The first impression as you drive near Lexington is “What gorgeous horse farms they have!” And, for sure, the horse business is prominent in this part of the country — racing, feeding, doctoring, studying, grooming, training, riding, encouraging a boy horse and a girl horse to make a baby horse. You get the idea. We saw many horse barns that were more elaborate than mansions in other parts of the country. And, oh that lush bluegrass!
Racing season is in high gear at Keeneland in April and October, but many other activities happen there throughout the year. You can also visit Kentucky Horse Park and the American Saddlebred Museum for first-class displays and demonstrations, you can tour The Thoroughbred Center, and many of those beautiful horse farms you passed welcome guests to come in for closer looks. After all, this IS the “Horse Capital of the World!”
Horse decor is everywhere — in gift shops, in artworks, and even in the shapes of candies, candles and lamps. Horse lovers, this is a place you will love.
Probably the second most popular thing on the minds of Lexingtonians would be University of Kentucky basketball. Yes, they are a part of the SEC, and their football team does play other teams in the conference, but their main bragging rights come from the basketball court, specifically Rupp Arena. They have won eight national championships under five different coaches, the latest one was in 2012. So, visitors can expect to see a lot of Kentucky blue and wildcat paraphernalia in store windows.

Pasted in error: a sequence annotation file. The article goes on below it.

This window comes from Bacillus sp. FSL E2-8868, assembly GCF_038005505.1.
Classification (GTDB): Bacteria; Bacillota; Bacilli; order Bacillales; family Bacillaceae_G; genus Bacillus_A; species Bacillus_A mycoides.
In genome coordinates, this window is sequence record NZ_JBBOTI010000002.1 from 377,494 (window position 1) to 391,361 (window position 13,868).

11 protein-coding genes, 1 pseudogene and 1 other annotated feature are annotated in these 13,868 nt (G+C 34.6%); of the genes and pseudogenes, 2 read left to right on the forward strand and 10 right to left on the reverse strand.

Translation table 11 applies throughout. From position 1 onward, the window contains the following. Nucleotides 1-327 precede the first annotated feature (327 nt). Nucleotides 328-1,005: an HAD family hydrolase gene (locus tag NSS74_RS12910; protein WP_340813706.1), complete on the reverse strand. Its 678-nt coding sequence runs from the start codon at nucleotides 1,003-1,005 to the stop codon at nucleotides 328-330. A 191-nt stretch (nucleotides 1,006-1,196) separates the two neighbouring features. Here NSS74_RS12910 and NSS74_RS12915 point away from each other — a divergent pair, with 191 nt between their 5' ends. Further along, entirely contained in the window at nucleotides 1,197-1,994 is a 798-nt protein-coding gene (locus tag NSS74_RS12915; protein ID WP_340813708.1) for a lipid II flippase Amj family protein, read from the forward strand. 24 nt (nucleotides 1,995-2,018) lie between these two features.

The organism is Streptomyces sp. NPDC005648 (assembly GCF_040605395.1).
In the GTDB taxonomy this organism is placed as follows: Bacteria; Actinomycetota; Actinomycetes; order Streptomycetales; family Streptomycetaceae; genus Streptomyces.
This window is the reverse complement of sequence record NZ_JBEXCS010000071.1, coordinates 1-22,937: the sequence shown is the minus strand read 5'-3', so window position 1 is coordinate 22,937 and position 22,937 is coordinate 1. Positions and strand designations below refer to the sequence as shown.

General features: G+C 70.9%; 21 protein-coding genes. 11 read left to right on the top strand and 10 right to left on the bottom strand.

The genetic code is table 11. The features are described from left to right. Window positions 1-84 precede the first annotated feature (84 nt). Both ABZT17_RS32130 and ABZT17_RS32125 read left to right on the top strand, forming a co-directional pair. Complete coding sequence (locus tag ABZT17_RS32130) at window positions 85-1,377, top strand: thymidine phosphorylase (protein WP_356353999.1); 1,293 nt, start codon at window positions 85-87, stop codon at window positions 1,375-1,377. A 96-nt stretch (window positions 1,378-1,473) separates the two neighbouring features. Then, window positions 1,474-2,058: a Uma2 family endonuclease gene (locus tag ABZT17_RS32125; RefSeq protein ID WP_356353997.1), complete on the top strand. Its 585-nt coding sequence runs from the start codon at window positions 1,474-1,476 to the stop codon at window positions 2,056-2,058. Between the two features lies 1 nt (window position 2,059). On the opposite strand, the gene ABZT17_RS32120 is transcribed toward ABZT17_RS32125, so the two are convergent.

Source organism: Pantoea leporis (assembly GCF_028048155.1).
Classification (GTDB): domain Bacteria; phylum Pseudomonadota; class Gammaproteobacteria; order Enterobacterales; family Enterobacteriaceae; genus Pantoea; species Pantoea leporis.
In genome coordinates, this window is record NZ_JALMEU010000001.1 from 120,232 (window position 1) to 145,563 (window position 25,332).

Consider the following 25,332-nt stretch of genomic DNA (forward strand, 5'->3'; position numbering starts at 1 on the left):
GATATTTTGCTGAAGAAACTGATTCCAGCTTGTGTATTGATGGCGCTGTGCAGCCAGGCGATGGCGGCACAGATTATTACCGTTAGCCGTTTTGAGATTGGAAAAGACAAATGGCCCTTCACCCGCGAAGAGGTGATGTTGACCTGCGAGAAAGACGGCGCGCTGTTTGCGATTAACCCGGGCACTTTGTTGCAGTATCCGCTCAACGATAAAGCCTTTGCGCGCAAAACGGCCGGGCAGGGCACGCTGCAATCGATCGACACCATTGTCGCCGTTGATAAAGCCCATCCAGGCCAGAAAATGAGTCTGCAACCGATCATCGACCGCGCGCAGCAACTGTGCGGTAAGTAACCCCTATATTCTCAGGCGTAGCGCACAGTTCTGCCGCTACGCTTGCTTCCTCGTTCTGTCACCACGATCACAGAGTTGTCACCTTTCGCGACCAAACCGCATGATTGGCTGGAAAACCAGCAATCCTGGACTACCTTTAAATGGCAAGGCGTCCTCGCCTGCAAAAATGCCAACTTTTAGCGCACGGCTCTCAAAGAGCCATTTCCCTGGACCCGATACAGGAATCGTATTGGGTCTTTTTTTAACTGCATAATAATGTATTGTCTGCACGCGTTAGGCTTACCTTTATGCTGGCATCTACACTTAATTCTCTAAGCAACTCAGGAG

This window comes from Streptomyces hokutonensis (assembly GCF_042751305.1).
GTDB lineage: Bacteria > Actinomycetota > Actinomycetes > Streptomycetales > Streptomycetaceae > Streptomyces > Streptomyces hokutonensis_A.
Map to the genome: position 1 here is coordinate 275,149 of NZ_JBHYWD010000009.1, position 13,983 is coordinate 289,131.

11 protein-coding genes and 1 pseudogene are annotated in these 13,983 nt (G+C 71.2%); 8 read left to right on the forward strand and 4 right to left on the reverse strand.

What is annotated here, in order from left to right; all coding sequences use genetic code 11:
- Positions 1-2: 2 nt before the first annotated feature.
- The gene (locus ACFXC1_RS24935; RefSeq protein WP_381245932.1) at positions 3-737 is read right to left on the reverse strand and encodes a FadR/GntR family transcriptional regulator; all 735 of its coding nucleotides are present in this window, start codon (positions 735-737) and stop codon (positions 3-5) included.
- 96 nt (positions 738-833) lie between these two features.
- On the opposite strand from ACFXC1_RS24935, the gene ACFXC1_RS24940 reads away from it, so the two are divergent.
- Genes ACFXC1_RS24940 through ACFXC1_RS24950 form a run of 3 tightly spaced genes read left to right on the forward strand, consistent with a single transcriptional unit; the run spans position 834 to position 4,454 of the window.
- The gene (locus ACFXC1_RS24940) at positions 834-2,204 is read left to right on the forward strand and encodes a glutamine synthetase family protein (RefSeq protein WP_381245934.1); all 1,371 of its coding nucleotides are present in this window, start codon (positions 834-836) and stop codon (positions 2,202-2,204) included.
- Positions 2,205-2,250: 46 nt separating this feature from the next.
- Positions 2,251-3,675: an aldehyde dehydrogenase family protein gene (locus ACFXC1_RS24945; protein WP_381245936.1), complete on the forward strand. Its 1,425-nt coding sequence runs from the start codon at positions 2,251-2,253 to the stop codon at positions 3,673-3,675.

Lexington has plenty of connections to people in American history, too. Ashland, the estate of famous Kentucky statesmen Henry Clay, is located at 120 Sycamore Road and is open for tours through the 18-room mansion and the 20 acres remaining of this plantation. The Mary Todd Lincoln Home, at 578 West Main Street, was where Mary lived as a girl, and later she brought husband Abraham and their children for a three-week visit with the Todd family. Very informative tours are also conducted at this site.
If you want a place to stay that is itself full of fascinating history, antique reproduction furniture, comfort and an ideal location, consider the Gratz Park Inn, 120 West Second Street, in the heart of Lexington’s historic district. Restaurants and shops are within easy walking distance, in addition to the campus of Transylvania University.
Based on the recommendations of friends, we wanted to try several foods associated with Lexington. The first was a Kentucky Hot Brown — an open-faced sandwich with slices of turkey and ham, covered with cheese that is melted and topped with bacon and slices of tomatoes. We sampled this concoction at Winchell’s, along with fried banana peppers and Derby pie. The Kentucky Derby is actually run in Louisville, of course, but Derby pie is served in Lexington as well. Think rich chess pie with chocolate chips and pecans. Oh my.
At a very neat place called Windy Corner Market, we sampled chili, corncake, and a recommended appetizer of beer cheese with soft pretzels and raw veggies. It was tasty, smooth and creamy.
And, once we heard of a place called Old Kentucky Chocolates, we knew we’d need to visit it as well. We didn’t try them, but we spotted the Bourbon Cherries — definitely a connection to Lexington’s place on the Bourbon Trail.
We found other great restaurants and shops and thoroughly enjoyed ourselves in Lexington. I recommend that you put it on your list of places to spend a few days in the near future.